[Mongrel] The Debian Plan - reloaded

Filipe filipe at icewall.org
Fri Jan 12 13:06:42 EST 2007

On Fri, 12 Jan 2007, Jens Kraemer wrote:
> On Fri, Jan 12, 2007 at 09:09:33AM -0700, Kyle Kochis wrote:
> It's a known fact that a stable Debian lags somewhat behind the rest of
> the world in terms of software versions, so if you pick it you have to
> take that into account and be prepared to backport something if you want
> to live on the edge *and* stay on the Debian way of managing your
> software. I know, not everybody is in the position to pick *his* distro
> every time, and yes, Debian can give people a hard time in the
> beginning.

So is backports. If you want to stay using the debian's stable  version
of an package, you just point your mirros to security and wait for
developers to make security changes. But if you want touse new version,
you can find a lot of things at debian backports.

Mongrel package will not made it into etch - just for lenny. So we want to
create backports of it to etch.

> For the issues mentioned in the Mail you link to - the real bug here is
> with rubygems which doesn't fail if compiling a c extension fails, but
> happily ignores the error. So people think Mongrel installed correctly
> and blame Debian for it not working. If you saw the real error at gem
> install time, everybody could guess he needs a compiler and ruby-dev to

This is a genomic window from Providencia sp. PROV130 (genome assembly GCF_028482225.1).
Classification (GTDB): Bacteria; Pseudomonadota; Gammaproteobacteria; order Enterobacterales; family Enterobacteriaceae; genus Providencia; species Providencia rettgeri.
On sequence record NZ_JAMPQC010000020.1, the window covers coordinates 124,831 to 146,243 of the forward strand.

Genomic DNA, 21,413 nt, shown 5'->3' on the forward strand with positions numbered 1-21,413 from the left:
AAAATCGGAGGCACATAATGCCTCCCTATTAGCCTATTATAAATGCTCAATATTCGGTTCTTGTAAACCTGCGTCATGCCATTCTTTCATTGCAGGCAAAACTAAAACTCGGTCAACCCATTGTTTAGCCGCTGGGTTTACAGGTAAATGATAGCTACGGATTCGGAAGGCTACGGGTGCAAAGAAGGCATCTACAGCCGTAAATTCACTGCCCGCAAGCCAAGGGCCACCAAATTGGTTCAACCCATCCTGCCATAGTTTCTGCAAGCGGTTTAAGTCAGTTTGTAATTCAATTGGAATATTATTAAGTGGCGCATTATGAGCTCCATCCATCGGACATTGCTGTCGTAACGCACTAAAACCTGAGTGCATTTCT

> compile things.

apt-get install gcc ruby1.8-dev
should solve it, no?

> [..]
>> One last point: Like any debian guy, I care about security and want to
>> have the latest patches and regularly do apt-get update and upgrade.
>> But because I manage a few high traffic sites that use ruby I also
>> must have plan if one (or more) of the sites get exploited because of
>> a new found security issue in ruby (or anything else for that matter).
>> Perhaps there are no new versions out that address this issue but
>> after some searching I find the root of the problem and make a patch.
>> So I use that patch to compile a secure version of that once exploited
>> software.
> you have some good points here and I really agree with you on the
> security patch thing.
> In fact, that's why I initially started maintaining my own set of
> ruby/mongrel debian packages. The point is I do this on one machine that
> is *not* a production system, and then just do an apt-get upgrade on the
> live servers.
> Having Mongrel officially in debian is just one step further, and makes
> it way easier to get started with maintaining your own mongrel packages.

After etch, there are a lot of things that ruby-extras team is planning
to ruby in Debian. You can expect to see more packages and softwares and
more compatibility. For example, one package that is being worked is
ruby-full (or something like this), that installs... hum... full ruby :D
So, we just ask some help for upstream developers, like create .tar.gz 
files, not only gems.

> Maybe that's only me, but I really prefer to do the whole patch-and-
> compile-part of the story only once. I take care for three and a half
> servers running Rails apps on Mongrel. That's not much but even then I
> have better things to do than e.g. to manually patch and install Ruby 4
> times when the next cgi.rb security leak arises.
> Imho, that's DRY applied to systems administration :-)

Me too! Do it once and let the rest of the world get it :D

filipe lautert

filipe { AT } icewall.org
Linux User        #279798
Jabber  lautert at jabber.ru

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